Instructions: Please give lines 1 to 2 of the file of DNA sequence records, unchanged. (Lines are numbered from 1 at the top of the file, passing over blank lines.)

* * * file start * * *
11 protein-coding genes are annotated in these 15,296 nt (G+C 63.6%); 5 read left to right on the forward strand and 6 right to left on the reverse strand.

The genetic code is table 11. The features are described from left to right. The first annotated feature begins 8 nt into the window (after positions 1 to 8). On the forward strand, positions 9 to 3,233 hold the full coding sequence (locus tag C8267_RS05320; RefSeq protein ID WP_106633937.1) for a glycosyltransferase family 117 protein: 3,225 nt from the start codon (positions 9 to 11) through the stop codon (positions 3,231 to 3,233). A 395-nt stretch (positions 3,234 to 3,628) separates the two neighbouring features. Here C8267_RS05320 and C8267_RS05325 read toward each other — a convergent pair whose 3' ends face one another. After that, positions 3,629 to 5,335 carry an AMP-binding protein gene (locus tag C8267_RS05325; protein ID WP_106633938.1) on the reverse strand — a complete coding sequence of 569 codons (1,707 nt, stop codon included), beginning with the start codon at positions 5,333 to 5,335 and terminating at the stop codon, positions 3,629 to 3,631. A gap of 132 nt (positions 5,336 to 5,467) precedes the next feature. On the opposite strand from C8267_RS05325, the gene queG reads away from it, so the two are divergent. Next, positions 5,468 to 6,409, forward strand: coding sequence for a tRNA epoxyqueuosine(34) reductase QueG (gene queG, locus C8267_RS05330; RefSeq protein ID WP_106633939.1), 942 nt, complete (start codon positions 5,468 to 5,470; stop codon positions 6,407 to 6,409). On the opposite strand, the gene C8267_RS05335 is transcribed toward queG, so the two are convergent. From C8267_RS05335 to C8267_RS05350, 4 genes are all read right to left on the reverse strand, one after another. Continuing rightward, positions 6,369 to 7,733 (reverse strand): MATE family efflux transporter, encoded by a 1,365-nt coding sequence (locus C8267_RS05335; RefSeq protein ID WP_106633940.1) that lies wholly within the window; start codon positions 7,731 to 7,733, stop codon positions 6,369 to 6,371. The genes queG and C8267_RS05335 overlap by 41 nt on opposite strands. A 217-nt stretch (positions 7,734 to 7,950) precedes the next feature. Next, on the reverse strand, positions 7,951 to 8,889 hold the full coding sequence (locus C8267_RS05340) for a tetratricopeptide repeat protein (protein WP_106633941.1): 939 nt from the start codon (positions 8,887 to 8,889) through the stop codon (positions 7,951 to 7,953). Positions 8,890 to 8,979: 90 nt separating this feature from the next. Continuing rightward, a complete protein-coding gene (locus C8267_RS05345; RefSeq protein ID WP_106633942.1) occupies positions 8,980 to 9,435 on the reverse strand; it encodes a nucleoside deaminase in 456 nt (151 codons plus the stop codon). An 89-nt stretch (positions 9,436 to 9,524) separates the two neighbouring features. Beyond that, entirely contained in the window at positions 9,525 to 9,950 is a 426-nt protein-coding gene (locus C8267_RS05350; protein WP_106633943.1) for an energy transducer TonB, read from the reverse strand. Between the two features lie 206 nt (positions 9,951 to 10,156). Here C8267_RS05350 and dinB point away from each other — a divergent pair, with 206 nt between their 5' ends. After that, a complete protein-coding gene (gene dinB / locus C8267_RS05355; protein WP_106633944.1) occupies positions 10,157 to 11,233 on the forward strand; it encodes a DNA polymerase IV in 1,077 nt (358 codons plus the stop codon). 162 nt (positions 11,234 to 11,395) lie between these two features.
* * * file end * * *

11 protein-coding genes are annotated in these 15,296 nt (G+C 63.6%); 5 read left to right on the forward strand and 6 right to left on the reverse strand.

The genetic code is table 11. The features are described from left to right. The first annotated feature begins 8 nt into the window (after positions 1 to 8). On the forward strand, positions 9 to 3,233 hold the full coding sequence (locus tag C8267_RS05320; RefSeq protein ID WP_106633937.1) for a glycosyltransferase family 117 protein: 3,225 nt from the start codon (positions 9 to 11) through the stop codon (positions 3,231 to 3,233). A 395-nt stretch (positions 3,234 to 3,628) separates the two neighbouring features. Here C8267_RS05320 and C8267_RS05325 read toward each other — a convergent pair whose 3' ends face one another. After that, positions 3,629 to 5,335 carry an AMP-binding protein gene (locus tag C8267_RS05325; protein ID WP_106633938.1) on the reverse strand — a complete coding sequence of 569 codons (1,707 nt, stop codon included), beginning with the start codon at positions 5,333 to 5,335 and terminating at the stop codon, positions 3,629 to 3,631. A gap of 132 nt (positions 5,336 to 5,467) precedes the next feature. On the opposite strand from C8267_RS05325, the gene queG reads away from it, so the two are divergent. Next, positions 5,468 to 6,409, forward strand: coding sequence for a tRNA epoxyqueuosine(34) reductase QueG (gene queG, locus C8267_RS05330; RefSeq protein ID WP_106633939.1), 942 nt, complete (start codon positions 5,468 to 5,470; stop codon positions 6,407 to 6,409). On the opposite strand, the gene C8267_RS05335 is transcribed toward queG, so the two are convergent. From C8267_RS05335 to C8267_RS05350, 4 genes are all read right to left on the reverse strand, one after another. Continuing rightward, positions 6,369 to 7,733 (reverse strand): MATE family efflux transporter, encoded by a 1,365-nt coding sequence (locus C8267_RS05335; RefSeq protein ID WP_106633940.1) that lies wholly within the window; start codon positions 7,731 to 7,733, stop codon positions 6,369 to 6,371. The genes queG and C8267_RS05335 overlap by 41 nt on opposite strands. A 217-nt stretch (positions 7,734 to 7,950) precedes the next feature. Next, on the reverse strand, positions 7,951 to 8,889 hold the full coding sequence (locus C8267_RS05340) for a tetratricopeptide repeat protein (protein WP_106633941.1): 939 nt from the start codon (positions 8,887 to 8,889) through the stop codon (positions 7,951 to 7,953). Positions 8,890 to 8,979: 90 nt separating this feature from the next. Continuing rightward, a complete protein-coding gene (locus C8267_RS05345; RefSeq protein ID WP_106633942.1) occupies positions 8,980 to 9,435 on the reverse strand; it encodes a nucleoside deaminase in 456 nt (151 codons plus the stop codon). An 89-nt stretch (positions 9,436 to 9,524) separates the two neighbouring features. Beyond that, entirely contained in the window at positions 9,525 to 9,950 is a 426-nt protein-coding gene (locus C8267_RS05350; protein WP_106633943.1) for an energy transducer TonB, read from the reverse strand. Between the two features lie 206 nt (positions 9,951 to 10,156). Here C8267_RS05350 and dinB point away from each other — a divergent pair, with 206 nt between their 5' ends. After that, a complete protein-coding gene (gene dinB / locus C8267_RS05355; protein WP_106633944.1) occupies positions 10,157 to 11,233 on the forward strand; it encodes a DNA polymerase IV in 1,077 nt (358 codons plus the stop codon). 162 nt (positions 11,234 to 11,395) lie between these two features.